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Easy Dragon Craft with Gelatin Printing

2024 is the Year of the Dragon. Here is the kids' craft activity I did for a local library.

Almost every school holidays, I provide kids' craft activities at local libraries involving some sort of easy printmaking. Children who sign up for these are generally primary school aged kids. For this Summer break (in Australia, this is the Christmas-New Years 6 week school holiday), I did an activity to make a dragon.

A dragon made of paper with gelatin printed pattern on body

With my focus on spreading the fun of printmaking to kids, I always make sure to have a printmaking element in my school holiday workshops. One downside of printmaking is that it can take time. With limited time available for a free library activity, I aim for maximum of 1 1/2 hours. Since 2024 is the year of the Dragon, I decided to do a dragon making activity, using the head from Red Ted Art. The body is a criss-cross concertina fold of strips of paper, the tail is made of streamers. I gave the kids hands and feet as optional additions. I used heavier weight copy paper (160gsm - normal copy paper is 80gsm). I recommend using the "card stock" weight of paper for this activity.

Many paper dragon cut outs from Red Ted Art template, ready for the library workshop

First we made stamps using foam and pencil. Considering the environmental impact, I would love to avoid using foam, but for workshops with time limitations and for younger kids, I have not yet found a better alternative.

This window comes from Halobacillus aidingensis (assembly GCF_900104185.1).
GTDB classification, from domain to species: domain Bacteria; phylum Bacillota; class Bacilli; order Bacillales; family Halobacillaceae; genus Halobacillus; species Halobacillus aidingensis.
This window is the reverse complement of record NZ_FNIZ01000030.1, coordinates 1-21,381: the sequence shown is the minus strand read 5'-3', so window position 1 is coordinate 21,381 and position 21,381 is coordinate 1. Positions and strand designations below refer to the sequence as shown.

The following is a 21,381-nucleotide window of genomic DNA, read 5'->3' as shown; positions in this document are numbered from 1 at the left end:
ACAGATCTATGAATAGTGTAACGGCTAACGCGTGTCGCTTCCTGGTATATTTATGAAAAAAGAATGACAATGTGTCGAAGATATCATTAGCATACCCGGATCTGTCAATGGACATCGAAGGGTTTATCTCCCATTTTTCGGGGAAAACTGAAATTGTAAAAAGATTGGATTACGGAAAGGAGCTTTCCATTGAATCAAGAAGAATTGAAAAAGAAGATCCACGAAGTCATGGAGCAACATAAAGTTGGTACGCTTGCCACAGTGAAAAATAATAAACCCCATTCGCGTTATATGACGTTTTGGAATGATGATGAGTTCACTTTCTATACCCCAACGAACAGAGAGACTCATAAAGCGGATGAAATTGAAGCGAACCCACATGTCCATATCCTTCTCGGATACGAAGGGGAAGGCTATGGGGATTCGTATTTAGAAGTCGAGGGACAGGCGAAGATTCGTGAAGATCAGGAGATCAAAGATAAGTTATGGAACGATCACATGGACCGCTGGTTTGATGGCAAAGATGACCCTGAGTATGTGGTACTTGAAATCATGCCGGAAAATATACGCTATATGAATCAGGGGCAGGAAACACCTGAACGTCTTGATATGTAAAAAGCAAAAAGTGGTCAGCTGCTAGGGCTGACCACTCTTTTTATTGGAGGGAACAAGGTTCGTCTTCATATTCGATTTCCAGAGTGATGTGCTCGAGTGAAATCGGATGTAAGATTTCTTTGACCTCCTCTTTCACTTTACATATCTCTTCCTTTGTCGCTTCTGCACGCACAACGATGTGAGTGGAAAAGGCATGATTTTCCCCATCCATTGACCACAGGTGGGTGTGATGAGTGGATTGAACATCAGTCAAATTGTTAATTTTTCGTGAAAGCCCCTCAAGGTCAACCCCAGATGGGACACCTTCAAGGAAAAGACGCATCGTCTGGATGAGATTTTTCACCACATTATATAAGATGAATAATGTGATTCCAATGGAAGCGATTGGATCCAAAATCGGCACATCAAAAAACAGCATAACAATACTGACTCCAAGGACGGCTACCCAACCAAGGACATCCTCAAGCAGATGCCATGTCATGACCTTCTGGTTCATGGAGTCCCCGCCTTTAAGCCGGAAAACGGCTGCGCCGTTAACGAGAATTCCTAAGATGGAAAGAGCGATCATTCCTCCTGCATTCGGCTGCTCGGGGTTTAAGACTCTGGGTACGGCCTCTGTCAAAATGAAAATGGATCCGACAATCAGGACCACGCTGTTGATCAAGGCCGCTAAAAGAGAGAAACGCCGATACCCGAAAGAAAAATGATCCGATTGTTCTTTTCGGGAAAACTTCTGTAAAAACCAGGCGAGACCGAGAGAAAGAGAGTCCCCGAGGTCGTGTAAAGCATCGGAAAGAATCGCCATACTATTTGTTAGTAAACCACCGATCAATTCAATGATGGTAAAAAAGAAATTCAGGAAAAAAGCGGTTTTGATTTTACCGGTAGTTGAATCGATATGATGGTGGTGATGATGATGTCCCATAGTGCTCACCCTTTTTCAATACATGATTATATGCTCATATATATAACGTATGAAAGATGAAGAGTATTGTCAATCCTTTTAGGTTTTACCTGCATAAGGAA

A foam sheet stamp indented with pencil marks

My home made Jelly Plate (recipe) can be reconstituted over and over in a pot, so for this workshop of 15 children, I cut them smaller to be used as stamp pads. I often use watercolor, but for this, I tried Tintex Poster Paint. Acrylic paint is not recommended as once it starts to dry on the foam, it can clog up and hard to wash off. Watercolor or gouache can be easily washed off the foam stamps, but too much water in paint may not print too well.

For the library activity of 16 kids, we used brushes, but at home, a roller / brayer can be a fun tool to use.

In this activity, the jelly plate is used as a stamp pad. Apply the paint on the jelly plate, put the foam on top and stamp it on paper. If it is hard to peel the foam off the plate, tape can be added on the foam to work as a handle.

When the paint is dry, fold 2 strips of paper (add more to lengthen) in criss-cross concertina / accordion to make the dragon body. This folding was the hardest bit to do for the kids.

Attach the head, legs, and streamers as a tail, then done!

A finished paper dragon

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